Binding – Dance Composition Part IV

Saturday, February 21, 2015

Second rehearsal: done. And quite successfully too, if I may say so myself.

Today we went over the first Rowing section I taught last week, and I taught another two phrases of choreography – Longing, and Binding. I’m labeling each section as I go in this manner, in order to keep track of them as best I can in my own head, and to make rehearsals easier. It’s much easier to say, “After Rowing, Megan, move into Longing, while Gabby and Katie do Binding,” than it is to say, “So, after you do the first knee crawl I taught you two weeks ago, begin the phrase where you grasp at your thoughts and then move into the stamp-stamp-chug/three-steps-back part…”

Because the latter is what the notes in my choreography book look like, and they don’t make a whole lot of sense. ;) I’ll include pictures soon – possibly here, if I can get my camera to charge before I post this.

I settled on the sections from the poem I’ll be using. I list them here, with the names I’ll be calling them as I choreograph, and the selection of lines inspiring them:

  • Rowing:
    The loner holds out for grace
    —the Maker’s mercy—though full of care
    he steers a course, forced to row
    the freezing, fierce sea with bare hands,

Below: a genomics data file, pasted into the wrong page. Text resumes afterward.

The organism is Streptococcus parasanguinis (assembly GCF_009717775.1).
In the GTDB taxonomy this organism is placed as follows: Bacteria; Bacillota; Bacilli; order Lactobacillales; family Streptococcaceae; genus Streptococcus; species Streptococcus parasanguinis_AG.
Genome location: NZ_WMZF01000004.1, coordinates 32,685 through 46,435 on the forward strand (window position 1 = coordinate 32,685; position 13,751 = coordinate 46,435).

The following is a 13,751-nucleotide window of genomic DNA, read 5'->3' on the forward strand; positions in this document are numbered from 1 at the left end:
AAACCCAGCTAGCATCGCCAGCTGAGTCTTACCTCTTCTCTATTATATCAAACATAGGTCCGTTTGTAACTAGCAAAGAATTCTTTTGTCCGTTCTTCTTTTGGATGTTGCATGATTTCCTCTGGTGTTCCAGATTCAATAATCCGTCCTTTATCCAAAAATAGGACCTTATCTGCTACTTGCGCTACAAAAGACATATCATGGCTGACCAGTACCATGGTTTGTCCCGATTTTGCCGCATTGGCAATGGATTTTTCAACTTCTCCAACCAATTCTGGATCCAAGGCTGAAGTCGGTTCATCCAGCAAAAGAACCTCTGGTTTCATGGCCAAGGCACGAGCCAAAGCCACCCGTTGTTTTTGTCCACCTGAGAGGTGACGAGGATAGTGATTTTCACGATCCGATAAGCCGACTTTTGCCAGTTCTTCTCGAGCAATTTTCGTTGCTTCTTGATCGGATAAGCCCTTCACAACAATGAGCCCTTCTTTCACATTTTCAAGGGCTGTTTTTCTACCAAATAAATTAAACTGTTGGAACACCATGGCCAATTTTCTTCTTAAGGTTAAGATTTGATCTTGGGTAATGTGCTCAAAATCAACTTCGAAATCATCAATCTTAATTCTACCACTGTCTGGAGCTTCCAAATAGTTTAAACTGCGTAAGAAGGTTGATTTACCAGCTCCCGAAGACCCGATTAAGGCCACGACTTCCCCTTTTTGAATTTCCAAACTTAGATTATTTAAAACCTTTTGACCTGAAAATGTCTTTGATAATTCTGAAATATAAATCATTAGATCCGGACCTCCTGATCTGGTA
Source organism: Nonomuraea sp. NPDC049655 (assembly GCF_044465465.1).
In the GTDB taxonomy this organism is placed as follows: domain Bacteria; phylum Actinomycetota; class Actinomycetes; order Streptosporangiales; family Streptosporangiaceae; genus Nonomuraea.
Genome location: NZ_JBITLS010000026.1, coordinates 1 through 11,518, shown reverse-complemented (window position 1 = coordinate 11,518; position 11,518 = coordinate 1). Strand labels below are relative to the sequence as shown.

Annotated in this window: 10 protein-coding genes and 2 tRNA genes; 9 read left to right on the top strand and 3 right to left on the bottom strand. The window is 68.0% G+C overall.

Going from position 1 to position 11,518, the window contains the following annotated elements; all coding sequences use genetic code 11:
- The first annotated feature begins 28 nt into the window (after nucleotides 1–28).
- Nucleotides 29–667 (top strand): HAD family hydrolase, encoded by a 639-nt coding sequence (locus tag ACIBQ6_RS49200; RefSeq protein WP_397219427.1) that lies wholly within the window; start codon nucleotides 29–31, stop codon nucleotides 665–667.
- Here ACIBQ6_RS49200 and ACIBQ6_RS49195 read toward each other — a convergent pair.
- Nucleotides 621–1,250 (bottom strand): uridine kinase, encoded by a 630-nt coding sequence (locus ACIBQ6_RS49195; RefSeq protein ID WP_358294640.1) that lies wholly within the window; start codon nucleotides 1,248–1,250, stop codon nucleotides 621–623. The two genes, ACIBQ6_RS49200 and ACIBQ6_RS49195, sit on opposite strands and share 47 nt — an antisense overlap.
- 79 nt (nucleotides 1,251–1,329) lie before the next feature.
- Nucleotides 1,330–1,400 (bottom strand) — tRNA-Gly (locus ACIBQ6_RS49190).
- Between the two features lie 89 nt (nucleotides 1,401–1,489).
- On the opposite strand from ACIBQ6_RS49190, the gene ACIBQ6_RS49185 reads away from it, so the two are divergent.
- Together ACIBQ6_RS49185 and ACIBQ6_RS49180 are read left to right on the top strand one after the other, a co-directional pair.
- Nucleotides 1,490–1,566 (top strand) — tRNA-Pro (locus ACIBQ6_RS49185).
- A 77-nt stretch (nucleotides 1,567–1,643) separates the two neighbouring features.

take the exile’s way; fate dictates.
  • Binding:
    I lament my sole way—no one left
    to open my self up to wholly,
    heart and soul. Sure, I know 
    it’s the noble custom for an earl
    to bind fast what’s in his breast,
    hoard inmost thoughts, think what he will.
  • Helping Hand:
    Abject,
    I wander winter-weary the icy waves,
    longing for lost halls, a helping hand
    far or near.
  • Cruel Company:
    Any who attempt it
    know what cruel company sorrow can be
    for a soul without a single mate;
  • Sleeping/Waking:
    whenever sorrow and sleep combine
    the wretched recluse often dreams
    that he is with his loyal lord.
    He clasps and kisses him, lays 
    his hands and head on those knees, loves
    the liberal ruler as in whilom days.
              As soon as the sober man wakes
    he sees nothing but fallow furrows;
    seabirds paddle and preen feathers;
    snow and frost combine forces.
    Then his heart weighs heavier, sore
    for the loved lord, sorrow renewed.
  • He Must Be:
    For sure, no man’s wise without his share 
    of winters in this world. He must be patient,
    not too keen, not hot tongued,
    not easily led, not foolhardy,
    not timid, not all gusto, not greedy
    no too cocky till he knows life.
  • Ubi Sunt:
    Where is the horse gone? The young bucks? The kind king?
    Where is the banquet assembly gone? The merrymaking?
    O the glittering glass. O the uniformed man.
    O the general’s glory. How that time has passed.
    Night shrouds all as if nothing ever was.
  • Brief:
    This earthly realm is fraught. 
    Fate changes everything under the sun.
    Here wealth is brief, friendship brief,
    man brief, kinship brief. 
    All human foundation falls to naught.
  • Solace:
    Blest is he who holds true. No man should openly bare 
    his heart’s hardships unless he knows the cure,
    that is his great feat. It’s well to seek solace
    from the Maker, our only security.

These are all tentative, of course – I may not end up using all of them. It depends on how much I can finish before the final adjudication.

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